Gratitude and praise is offered to those who graciously 
gave their time to participate in this research project and 
share their thoughts on the changing face of information 
discovery. Their insights, suggestions, and referrals to 
other individuals, readings, and blogs have informed 
this white paper and furthered the very cross-sector 
conversations we strongly recommend. 

• Kimberly Armstrong, Deputy Director, Center for 
Library Initiatives 

• Mike Buschman, Director, Product Management, 
Serials Solutions 

• Lettie Conrad, Online Product Manager, SAGE 

• Michael Gorrell, Senior Vice President, Chief 
Information Office, EBSCO Publishing 

• David Horowitz, Vice President of Sales, SAGE 

• Simon Inger, Simon Inger Consulting, Ltd. 



• Suzanne Kemperman, Director, Publisher 
Relations, Business Development Group, OCLC 

• George Machovec, Interim Executive Director, 
Colorado Alliance of Research Libraries 

• Ed McBride, Director of Library Sales, SAGE 

• Elena NIkitina, Executive Director of Journals 
Marketing, SAGE 

• John Sack, Associate Publisher and Director, 
HighWire Press, Stanford University 

• Martha Sedgwick, Senior Manager, Online 
Products Team, SAGE 

• Ron Snyder, Technology and Research Manager, 
ITHAKA 

• Jabin White, Vice President of Content 
Management, ITHAKA 

Further Reading 

Beall, Jeffrey. "How Google Uses Metadata to Improve 
Search Results." The Serials Librarian 59, no. 1 (2010): 
40-53. 

Bilder, Geoffrey. Social Media and Scholarly 
Communication. Oxford, UK: ISMTE, 2010.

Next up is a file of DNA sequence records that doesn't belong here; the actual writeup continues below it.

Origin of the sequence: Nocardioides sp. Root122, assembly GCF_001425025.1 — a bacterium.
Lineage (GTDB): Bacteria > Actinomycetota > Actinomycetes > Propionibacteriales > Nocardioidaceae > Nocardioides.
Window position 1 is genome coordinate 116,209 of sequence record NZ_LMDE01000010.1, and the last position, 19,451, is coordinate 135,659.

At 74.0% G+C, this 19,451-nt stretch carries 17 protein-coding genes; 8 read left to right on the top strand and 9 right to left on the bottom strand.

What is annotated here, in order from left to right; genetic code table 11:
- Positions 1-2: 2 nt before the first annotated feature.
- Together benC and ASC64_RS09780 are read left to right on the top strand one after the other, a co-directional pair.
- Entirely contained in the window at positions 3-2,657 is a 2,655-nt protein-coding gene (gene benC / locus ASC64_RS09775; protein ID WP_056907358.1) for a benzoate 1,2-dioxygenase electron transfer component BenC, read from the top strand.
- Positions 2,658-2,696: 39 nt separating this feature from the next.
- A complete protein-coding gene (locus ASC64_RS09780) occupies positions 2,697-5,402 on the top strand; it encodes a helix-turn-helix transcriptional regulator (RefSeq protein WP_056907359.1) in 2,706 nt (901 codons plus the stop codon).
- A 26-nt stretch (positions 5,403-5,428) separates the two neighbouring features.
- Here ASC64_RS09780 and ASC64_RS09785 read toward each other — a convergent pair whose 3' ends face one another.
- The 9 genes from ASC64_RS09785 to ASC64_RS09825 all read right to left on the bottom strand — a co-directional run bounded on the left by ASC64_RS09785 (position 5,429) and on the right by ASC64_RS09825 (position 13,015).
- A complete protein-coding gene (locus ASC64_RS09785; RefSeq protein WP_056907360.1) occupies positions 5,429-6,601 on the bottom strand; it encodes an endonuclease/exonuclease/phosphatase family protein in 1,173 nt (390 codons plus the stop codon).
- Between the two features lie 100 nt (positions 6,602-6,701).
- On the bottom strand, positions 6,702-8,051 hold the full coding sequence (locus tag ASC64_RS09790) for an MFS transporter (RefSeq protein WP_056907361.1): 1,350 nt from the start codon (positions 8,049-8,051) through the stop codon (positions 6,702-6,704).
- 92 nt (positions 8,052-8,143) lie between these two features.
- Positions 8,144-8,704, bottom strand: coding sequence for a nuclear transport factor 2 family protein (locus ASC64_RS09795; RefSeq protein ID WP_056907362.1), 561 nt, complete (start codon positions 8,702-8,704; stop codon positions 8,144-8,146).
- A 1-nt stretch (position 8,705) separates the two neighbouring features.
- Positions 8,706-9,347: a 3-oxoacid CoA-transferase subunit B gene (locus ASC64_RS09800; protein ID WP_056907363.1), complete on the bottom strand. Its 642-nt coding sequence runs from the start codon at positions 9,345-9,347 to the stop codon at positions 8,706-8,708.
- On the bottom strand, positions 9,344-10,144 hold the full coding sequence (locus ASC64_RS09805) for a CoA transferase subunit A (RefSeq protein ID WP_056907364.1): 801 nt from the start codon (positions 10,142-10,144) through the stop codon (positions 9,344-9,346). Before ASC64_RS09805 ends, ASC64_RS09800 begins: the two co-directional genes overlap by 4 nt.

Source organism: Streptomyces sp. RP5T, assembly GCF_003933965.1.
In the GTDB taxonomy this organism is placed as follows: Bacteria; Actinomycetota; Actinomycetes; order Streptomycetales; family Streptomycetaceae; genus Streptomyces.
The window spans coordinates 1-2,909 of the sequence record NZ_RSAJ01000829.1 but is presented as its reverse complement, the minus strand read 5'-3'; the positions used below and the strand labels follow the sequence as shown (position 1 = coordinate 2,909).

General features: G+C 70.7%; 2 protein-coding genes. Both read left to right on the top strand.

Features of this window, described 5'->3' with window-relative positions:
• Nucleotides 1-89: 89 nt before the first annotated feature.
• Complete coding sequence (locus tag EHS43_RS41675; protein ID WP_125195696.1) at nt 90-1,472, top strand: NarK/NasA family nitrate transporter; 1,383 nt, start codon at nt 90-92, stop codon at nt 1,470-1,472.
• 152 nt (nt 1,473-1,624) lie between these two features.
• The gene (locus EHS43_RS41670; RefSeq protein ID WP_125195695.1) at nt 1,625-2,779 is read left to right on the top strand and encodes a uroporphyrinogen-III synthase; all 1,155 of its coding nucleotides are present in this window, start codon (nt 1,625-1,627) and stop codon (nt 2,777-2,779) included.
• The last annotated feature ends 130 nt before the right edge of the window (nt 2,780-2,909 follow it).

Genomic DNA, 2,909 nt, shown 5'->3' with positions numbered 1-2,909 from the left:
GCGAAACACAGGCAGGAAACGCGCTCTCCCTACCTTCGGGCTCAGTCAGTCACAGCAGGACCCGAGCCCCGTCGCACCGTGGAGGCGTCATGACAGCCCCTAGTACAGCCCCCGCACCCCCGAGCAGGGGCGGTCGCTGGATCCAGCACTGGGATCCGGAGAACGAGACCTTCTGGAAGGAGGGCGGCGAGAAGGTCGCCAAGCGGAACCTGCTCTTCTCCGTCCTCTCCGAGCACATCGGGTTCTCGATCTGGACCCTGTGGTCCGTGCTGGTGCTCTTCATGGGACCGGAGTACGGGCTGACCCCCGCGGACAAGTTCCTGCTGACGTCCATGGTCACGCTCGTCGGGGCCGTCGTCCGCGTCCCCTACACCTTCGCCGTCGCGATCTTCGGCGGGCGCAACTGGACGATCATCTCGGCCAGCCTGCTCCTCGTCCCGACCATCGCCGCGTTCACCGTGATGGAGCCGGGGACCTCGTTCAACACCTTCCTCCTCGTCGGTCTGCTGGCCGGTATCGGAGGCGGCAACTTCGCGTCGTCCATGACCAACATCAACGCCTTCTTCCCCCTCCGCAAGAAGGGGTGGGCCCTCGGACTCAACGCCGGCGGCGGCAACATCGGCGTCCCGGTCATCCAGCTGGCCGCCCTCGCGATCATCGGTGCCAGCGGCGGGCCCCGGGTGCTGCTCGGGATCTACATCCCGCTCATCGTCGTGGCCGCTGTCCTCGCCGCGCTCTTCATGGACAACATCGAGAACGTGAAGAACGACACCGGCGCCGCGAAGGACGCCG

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(Endnotes) 



1 . Simon Inger, interview, September 8, 201 1 . 

2. Inger, interview. 

3. Maureen Donovan, "Networl<ing and the Changing Environment for 
Academic Research," in Scholarly Practice, Participatory Design and 
the Extensible Catalog, ed. Nancy Fried Foster, Katie Clark, Kornelia 
Tancheva, and Rebekah Kilzer (Chicago: ALA, 201 1), 51-74. 

4. John Sack, interview, July 1 5, 201 1 . 

5. Suzanne Kemperman, interview, October 5, 201 1 . 

6. Lettie Conrad, "Discovering Authoritative Reference Material: It's All 
about 'Location, Location, Location,'" in E-reference Context and 
Discoverability in Libraries: Issues and Concepts, ed. Sue Polanka 
(Hershey, PA: IGI Global, 2011), 137-47. 

7. Sudatta Chowdhury, Forbes Gibb, Monica Landoni, "Uncertainty 
in Information Seeking and Retrieval: A Study in an Academic 
Environment," Information Processing and Management 47 (201 1): 
157-75. 

8. Vannevar Bush, "As We May Think," Atlantic Monthly, July 1945, 
http://www.theatlantic.eom/magazine/archive/1 945/07/as-we-may- 
think/3881/. 

9. Bush, "As We May Think." 

1 0. Sack, interview.